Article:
Paph. Liemainum

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May 9, 2024
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This is my first post here. šŸ˜Š

I am relatively new to the world of slippers. I received a lovely Paph. Liemainum in the mail today, and it's my understanding that the roots on this type are supposed to be completely covered so that they don't dry out, unlike phal's. I'm seeking advice on how I should go about repairing this for the best health of the plant and the chance of success of it budding, whether it's to simply put a little bit of cocoa moss on the top and leave it alone (not my preferred option) or to potentially repot it (which I do have the materials on hand for) - But if I need to do a repot, when is the best time and is there any recommendations because this is a younger plant on ratio of bark, perlite, and moss? Any advice is greatly appreciated. Thank you. - Jen1000043855.jpg1000043857.jpg1000043858.jpg
I would certainly repot it to get it at the proper depth in the pot. Remember to include some drainage at the bottom of the pot so it's feet are not constantly wet.
Definitely repot and get those roots covered! I think with the Itty bitty plants especially, shipment sometimes jostles them a bit or makes the potting medium settle and they arrive almost falling out of their pots. Paphs need to be in the media enough that if they make new roots, the roots have somewhere moist to go otherwise those roots stop growing. I have a low humidity environment, so after I pot up with the small chunks of bark/perlite/charcoal, I put a layer of moist sphagnum moss on top to ensure new roots have a moist entrance into the world!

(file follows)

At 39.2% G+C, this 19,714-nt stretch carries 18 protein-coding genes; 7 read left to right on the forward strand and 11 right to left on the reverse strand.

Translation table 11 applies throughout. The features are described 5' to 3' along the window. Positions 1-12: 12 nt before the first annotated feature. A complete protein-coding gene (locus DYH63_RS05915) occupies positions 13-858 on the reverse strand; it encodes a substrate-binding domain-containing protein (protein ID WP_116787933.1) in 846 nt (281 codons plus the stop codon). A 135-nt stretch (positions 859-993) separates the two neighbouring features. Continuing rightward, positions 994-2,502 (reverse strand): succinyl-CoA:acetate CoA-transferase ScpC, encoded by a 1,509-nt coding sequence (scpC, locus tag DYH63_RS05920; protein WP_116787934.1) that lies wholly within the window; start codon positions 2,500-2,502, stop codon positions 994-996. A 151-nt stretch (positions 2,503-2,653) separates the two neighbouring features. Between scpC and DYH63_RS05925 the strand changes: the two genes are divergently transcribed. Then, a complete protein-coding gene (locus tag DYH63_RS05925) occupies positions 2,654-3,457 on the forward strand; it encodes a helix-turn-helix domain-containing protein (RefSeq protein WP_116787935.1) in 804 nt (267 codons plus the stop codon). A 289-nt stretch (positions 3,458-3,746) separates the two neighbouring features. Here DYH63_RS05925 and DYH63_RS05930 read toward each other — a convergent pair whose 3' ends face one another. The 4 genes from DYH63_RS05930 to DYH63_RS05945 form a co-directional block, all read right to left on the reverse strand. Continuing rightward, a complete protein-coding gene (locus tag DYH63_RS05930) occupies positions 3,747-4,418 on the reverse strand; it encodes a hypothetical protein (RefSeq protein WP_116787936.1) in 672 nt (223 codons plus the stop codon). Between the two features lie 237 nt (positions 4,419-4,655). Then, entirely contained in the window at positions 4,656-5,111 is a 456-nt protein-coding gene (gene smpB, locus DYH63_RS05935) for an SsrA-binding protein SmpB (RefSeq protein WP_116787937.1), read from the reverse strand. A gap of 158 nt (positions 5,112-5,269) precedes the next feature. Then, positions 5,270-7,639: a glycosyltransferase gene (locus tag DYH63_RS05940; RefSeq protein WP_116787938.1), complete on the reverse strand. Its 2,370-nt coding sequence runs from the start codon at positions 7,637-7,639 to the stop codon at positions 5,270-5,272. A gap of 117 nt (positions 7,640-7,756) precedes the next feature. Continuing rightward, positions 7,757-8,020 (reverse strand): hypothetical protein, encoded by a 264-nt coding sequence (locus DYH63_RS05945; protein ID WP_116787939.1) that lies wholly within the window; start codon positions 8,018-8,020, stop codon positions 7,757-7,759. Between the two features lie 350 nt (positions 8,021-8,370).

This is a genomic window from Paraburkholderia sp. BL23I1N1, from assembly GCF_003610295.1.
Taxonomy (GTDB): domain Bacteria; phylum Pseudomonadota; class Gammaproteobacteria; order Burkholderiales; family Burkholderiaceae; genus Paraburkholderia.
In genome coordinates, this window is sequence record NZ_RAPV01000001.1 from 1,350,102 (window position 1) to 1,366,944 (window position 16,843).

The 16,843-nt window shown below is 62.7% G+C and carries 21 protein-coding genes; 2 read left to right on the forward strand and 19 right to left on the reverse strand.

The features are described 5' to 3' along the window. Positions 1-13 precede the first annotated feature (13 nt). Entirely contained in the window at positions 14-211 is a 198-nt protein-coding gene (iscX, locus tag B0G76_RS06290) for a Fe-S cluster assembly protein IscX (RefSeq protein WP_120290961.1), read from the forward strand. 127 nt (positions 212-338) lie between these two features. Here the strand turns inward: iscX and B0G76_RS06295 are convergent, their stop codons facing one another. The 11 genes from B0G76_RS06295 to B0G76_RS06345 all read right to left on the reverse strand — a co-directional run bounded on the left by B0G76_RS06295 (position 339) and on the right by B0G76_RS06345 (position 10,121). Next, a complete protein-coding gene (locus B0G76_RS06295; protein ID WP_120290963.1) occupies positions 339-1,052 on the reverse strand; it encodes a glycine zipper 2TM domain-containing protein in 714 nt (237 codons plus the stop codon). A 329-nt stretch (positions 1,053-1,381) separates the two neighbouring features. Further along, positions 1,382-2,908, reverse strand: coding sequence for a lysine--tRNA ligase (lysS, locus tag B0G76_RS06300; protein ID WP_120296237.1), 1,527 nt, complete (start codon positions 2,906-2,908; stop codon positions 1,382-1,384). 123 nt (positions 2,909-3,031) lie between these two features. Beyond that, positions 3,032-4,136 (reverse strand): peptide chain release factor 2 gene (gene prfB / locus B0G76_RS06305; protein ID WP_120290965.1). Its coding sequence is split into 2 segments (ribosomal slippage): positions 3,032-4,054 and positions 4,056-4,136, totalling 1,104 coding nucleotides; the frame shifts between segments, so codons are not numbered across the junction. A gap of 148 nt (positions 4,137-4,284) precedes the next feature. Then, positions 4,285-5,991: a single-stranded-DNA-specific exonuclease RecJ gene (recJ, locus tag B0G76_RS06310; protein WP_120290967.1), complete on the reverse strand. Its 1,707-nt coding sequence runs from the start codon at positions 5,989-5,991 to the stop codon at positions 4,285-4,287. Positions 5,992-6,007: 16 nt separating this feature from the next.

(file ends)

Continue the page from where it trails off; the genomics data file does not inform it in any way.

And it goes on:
They like to be in a pot that is just big enough (not too big, it will rot the roots!). You can repot a slipper orchid any time. It seems to give their root growth a jumpstart and they seem to like it.
howdy! I don't normally post responses here, but since you are a fellow michigander (ok, i moved away, but still), and we have conditions similar to yours, and we have our liemianum in bloom right now....i suggest the following:

semi-hydroponics. honestly, with paph species in living room conditions, semi-hydro is the way to go (for us). many will disagree, and that's fine. this method is super easy if you aren't familiar with it. only downside is that you should flush 2x per week, which for some is too much work.

get a rigid 1L plastic bottle, drill a hole an inch above the bottom, and cut the top half off. takes bout 1 minute to make the pot. you will need leca clay balls...fill the pot to measure how much you need. 100% leca, super easy medium...

we have repotted paphs into semi-hydro at all times of the year, minus heat of summer. they all have done fine. you could do it now, but I here you are gonna get a heat wave this week. should be fine tho honestly.

for context we grow over 25 species paphs, all in semi-hydro. and again, if you're growing inside in michigan then your conditions are gonna be somewhat similar to ours so im sure the method would translate to success for you. often when i suggest semi-hydro people respond with "i don't want to learn that, seems like a hassle", to which i respond that our semi-hydro paphs are the one group of plants that i literally never really think or worry about. in that growing method they are just simple, no-brainers. I can't recommend it enough,